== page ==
to launch the presentation

Digital Rectal
Examination & Manual
Removal of Faeces
Cath Stansfield.
Advanced Practitioner Gastroenterology
Before you begin…
• Review your A&P of the GI tract, in
particular:– The function of the colon
– The anatomy and physiology of the rectum
• Review the principles of constipation
•Anal & perianal observations
•Principles of DRE
•Principles of constipation management
and manual evacuation
•Prescribing rectal medication
•Legal and ethic considerations of DRE
and manual evacuation
• The main function of
the colon is the
propulsion of faecal
matter and absorption
of fluid.
Why is the colon important in
considering constipation?
• Transit time
– Length of time that food is in the colon.
– The longer the transit time the more water is absorbed
– The harder and more solid the evacuated stool will be
• Total water content of the gut per 24 hours
Salivary glands
L & S bowel
• Only 200mls is expelled in faeces
The rectum and anal canal
• The rectum is the last 1517cm of the large colon.
• It is situated at the level of
the pelvic floor,
• the last 2-3cm becomes the
anal canal.
Key characteristics of the rectum
• Capable of distension
• Usually empty
• Gastro colic reflex is
necessary for its
• Affected by emotion
• Able to distinguish
wind from solid
Pelvic floor
• The pelvic floor, in
particular the puborectalis muscle is
important to maintain
faecal continence and
successful defecation
• The junction of the
sigmoid colon & the
rectum is angled
60° - 105 °
• Continence is
maintained by
– the acute angle
– 2 Anal sphincters
Anal Sphincters
• The Internal Anal
– Surrounds the anal canal
– Not under voluntary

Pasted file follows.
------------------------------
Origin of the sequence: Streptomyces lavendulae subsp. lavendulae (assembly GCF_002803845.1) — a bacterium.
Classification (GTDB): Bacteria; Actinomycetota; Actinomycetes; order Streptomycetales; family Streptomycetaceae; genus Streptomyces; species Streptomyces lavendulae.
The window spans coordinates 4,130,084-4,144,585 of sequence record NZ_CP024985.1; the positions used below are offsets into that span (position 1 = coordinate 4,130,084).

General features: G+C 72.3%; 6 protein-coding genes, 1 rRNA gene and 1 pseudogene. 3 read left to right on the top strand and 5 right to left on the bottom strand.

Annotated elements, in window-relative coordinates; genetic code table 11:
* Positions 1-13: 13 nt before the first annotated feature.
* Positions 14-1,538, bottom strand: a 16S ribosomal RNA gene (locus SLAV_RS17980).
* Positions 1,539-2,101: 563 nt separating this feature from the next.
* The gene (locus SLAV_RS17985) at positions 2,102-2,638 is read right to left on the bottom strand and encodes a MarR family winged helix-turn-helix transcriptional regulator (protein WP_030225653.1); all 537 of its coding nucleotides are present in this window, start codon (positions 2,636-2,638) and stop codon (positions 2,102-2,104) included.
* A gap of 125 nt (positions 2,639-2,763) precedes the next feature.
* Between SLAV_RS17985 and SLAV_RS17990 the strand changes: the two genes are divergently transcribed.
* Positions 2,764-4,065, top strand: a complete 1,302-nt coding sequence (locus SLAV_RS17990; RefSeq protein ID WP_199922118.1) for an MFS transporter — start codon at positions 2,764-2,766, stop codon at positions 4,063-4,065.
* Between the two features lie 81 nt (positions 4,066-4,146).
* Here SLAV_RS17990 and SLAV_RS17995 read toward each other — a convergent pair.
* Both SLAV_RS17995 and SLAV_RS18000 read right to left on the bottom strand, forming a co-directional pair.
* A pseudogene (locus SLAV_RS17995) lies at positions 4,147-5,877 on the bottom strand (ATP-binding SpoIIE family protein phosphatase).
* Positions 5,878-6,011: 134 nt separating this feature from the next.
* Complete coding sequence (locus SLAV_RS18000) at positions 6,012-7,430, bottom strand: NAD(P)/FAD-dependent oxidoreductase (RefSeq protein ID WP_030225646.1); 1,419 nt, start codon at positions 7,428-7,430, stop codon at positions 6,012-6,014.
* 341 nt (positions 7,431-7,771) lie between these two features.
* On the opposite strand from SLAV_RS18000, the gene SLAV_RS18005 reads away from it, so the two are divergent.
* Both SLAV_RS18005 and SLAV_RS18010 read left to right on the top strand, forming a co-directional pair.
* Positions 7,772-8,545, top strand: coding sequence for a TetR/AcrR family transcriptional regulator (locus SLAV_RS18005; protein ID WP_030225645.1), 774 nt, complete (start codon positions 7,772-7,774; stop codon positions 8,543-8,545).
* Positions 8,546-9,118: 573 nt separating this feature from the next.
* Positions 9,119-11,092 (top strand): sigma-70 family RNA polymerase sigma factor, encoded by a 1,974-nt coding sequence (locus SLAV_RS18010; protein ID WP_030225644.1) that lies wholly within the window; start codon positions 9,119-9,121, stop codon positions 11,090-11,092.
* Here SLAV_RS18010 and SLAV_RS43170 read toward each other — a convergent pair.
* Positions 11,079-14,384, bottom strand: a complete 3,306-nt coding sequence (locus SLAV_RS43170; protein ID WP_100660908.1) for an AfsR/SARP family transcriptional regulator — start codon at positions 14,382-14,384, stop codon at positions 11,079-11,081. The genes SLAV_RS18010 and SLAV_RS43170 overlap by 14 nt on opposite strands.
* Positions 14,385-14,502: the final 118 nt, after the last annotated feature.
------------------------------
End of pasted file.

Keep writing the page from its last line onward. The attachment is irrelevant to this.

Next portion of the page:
• The External Anal
– surrounds the bottom of
the internal anal sphincter.
– is under voluntary control.
And finally.. faeces
• Product of elimination, consists of
– 75 % water
– 20 % Dead bacteria
– 5 % Fat
– Nitrogen
– Bile pigments & undigested food
• Colour usually brown influenced by food
– Dark = protein
– Black = Blood or iron
– Clay = Fat
Assessing bowel function
Assessing bowel function –
medical/ surgical history
• Illness
Bowel disorders
Neurological illness
Chronic pain
Terminal illness
• Injury
– Child birth
– Spinal injury
• Surgery
– Spinal surgery
– Bowel surgery
Assessing bowel function medication
• Diarrhoea
Antacids ( Magnesium)
Beta Blockers
Iron preparations
• Sorbitol
• Constipation
– Antacids
– Analgesics
– Anti-inflammatory
– Antidepressants
– Anti hypertensives
– Diuretics
– Iron preparations
– Sedatives
– Motility drugs
Bristol stool chart
10% of the population are affected
25% of the elderly are affected
More common in females
13 out of 1000 GP consultations are for
Impact of constipation
Loss of well being
Loss of mobility
Loss of appetite
Defining Constipation
Going less often
passing hard faeces
difficulty in passing a stool
Straining at stool
Going less than 3 times per week
Pain on defaecation
3 Categories of Constipation
• Primary
– diet
– Lifestyle
• Secondary
– Disease associated
• Iatrogenic
– 50% of medication can have constipatory
affects on the bowel
Causes of constipation
Pregnancy and childbirth
Ignoring the call to stool
– Immobility – walking 0.5km per day will
reduce constipation
– Poor diet
– Irregular meals
The Goal
• The feeling you want to go is definite but
not irresistible
• Once you sit on the toilet there is no
• No conscious effort or straining
• The faeces glides out smoothly &
• Followed by a pleasant feeling of relief
Digital Rectal Examination
• Any concerns about scope of practice the
RCN Guidance for DRE should be
Before you do…
• Understanding of A&P of the lower gastrointestinal tract
• Identification of possible causes of
• Planning stepped approach to nursing
care to prevent & treat constipation
Think about….
• Invasive and should only be performed when
• Awareness of cultural & religious beliefs.